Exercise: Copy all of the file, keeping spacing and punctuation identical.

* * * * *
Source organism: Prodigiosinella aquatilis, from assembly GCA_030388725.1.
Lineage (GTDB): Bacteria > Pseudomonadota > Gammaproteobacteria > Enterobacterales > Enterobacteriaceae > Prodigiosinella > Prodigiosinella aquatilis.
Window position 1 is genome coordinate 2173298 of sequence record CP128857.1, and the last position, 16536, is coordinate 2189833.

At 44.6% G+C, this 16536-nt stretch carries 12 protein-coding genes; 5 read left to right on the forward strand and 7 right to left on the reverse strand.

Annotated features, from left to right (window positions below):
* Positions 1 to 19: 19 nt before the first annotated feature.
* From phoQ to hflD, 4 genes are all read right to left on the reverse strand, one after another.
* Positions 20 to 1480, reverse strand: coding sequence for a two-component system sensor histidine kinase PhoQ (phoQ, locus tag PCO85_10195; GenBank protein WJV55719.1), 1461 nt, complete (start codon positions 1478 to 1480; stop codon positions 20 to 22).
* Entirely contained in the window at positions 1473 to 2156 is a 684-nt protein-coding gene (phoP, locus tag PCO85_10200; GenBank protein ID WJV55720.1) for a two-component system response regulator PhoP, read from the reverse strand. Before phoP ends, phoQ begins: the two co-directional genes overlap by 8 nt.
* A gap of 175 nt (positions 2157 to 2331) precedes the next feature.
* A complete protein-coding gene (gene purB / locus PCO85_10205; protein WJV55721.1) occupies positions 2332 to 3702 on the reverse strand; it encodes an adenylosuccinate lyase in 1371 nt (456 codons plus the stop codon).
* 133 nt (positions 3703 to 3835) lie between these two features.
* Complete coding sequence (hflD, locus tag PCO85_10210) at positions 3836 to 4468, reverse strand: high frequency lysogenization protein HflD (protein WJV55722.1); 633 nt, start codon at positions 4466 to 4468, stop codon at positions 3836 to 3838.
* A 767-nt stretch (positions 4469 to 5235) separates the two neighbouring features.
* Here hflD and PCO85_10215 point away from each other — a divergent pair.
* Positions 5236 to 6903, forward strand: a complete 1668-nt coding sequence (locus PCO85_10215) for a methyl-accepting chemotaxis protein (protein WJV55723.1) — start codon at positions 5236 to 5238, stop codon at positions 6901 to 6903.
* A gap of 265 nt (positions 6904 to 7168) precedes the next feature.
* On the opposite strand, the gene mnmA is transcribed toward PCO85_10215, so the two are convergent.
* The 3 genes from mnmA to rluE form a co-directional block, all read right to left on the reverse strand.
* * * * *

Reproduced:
Source organism: Prodigiosinella aquatilis, from assembly GCA_030388725.1.
Lineage (GTDB): Bacteria > Pseudomonadota > Gammaproteobacteria > Enterobacterales > Enterobacteriaceae > Prodigiosinella > Prodigiosinella aquatilis.
Window position 1 is genome coordinate 2173298 of sequence record CP128857.1, and the last position, 16536, is coordinate 2189833.

At 44.6% G+C, this 16536-nt stretch carries 12 protein-coding genes; 5 read left to right on the forward strand and 7 right to left on the reverse strand.

Annotated features, from left to right (window positions below):
* Positions 1 to 19: 19 nt before the first annotated feature.
* From phoQ to hflD, 4 genes are all read right to left on the reverse strand, one after another.
* Positions 20 to 1480, reverse strand: coding sequence for a two-component system sensor histidine kinase PhoQ (phoQ, locus tag PCO85_10195; GenBank protein WJV55719.1), 1461 nt, complete (start codon positions 1478 to 1480; stop codon positions 20 to 22).
* Entirely contained in the window at positions 1473 to 2156 is a 684-nt protein-coding gene (phoP, locus tag PCO85_10200; GenBank protein ID WJV55720.1) for a two-component system response regulator PhoP, read from the reverse strand. Before phoP ends, phoQ begins: the two co-directional genes overlap by 8 nt.
* A gap of 175 nt (positions 2157 to 2331) precedes the next feature.
* A complete protein-coding gene (gene purB / locus PCO85_10205; protein WJV55721.1) occupies positions 2332 to 3702 on the reverse strand; it encodes an adenylosuccinate lyase in 1371 nt (456 codons plus the stop codon).
* 133 nt (positions 3703 to 3835) lie between these two features.
* Complete coding sequence (hflD, locus tag PCO85_10210) at positions 3836 to 4468, reverse strand: high frequency lysogenization protein HflD (protein WJV55722.1); 633 nt, start codon at positions 4466 to 4468, stop codon at positions 3836 to 3838.
* A 767-nt stretch (positions 4469 to 5235) separates the two neighbouring features.
* Here hflD and PCO85_10215 point away from each other — a divergent pair.
* Positions 5236 to 6903, forward strand: a complete 1668-nt coding sequence (locus PCO85_10215) for a methyl-accepting chemotaxis protein (protein WJV55723.1) — start codon at positions 5236 to 5238, stop codon at positions 6901 to 6903.
* A gap of 265 nt (positions 6904 to 7168) precedes the next feature.
* On the opposite strand, the gene mnmA is transcribed toward PCO85_10215, so the two are convergent.
* The 3 genes from mnmA to rluE form a co-directional block, all read right to left on the reverse strand.